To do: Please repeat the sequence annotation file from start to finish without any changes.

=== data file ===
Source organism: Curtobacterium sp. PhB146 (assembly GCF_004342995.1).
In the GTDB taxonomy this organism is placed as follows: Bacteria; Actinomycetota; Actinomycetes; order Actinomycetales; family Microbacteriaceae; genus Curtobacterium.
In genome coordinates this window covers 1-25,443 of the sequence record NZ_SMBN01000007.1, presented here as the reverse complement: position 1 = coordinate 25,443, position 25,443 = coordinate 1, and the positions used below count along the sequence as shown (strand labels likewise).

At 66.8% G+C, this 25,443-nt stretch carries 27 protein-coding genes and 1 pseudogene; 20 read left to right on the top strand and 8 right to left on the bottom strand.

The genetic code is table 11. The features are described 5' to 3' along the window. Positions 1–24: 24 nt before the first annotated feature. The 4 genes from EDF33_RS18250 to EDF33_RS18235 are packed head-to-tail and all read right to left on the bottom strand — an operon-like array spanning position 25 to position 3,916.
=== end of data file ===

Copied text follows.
Source organism: Curtobacterium sp. PhB146 (assembly GCF_004342995.1).
In the GTDB taxonomy this organism is placed as follows: Bacteria; Actinomycetota; Actinomycetes; order Actinomycetales; family Microbacteriaceae; genus Curtobacterium.
In genome coordinates this window covers 1-25,443 of the sequence record NZ_SMBN01000007.1, presented here as the reverse complement: position 1 = coordinate 25,443, position 25,443 = coordinate 1, and the positions used below count along the sequence as shown (strand labels likewise).

At 66.8% G+C, this 25,443-nt stretch carries 27 protein-coding genes and 1 pseudogene; 20 read left to right on the top strand and 8 right to left on the bottom strand.

The genetic code is table 11. The features are described 5' to 3' along the window. Positions 1–24: 24 nt before the first annotated feature. The 4 genes from EDF33_RS18250 to EDF33_RS18235 are packed head-to-tail and all read right to left on the bottom strand — an operon-like array spanning position 25 to position 3,916.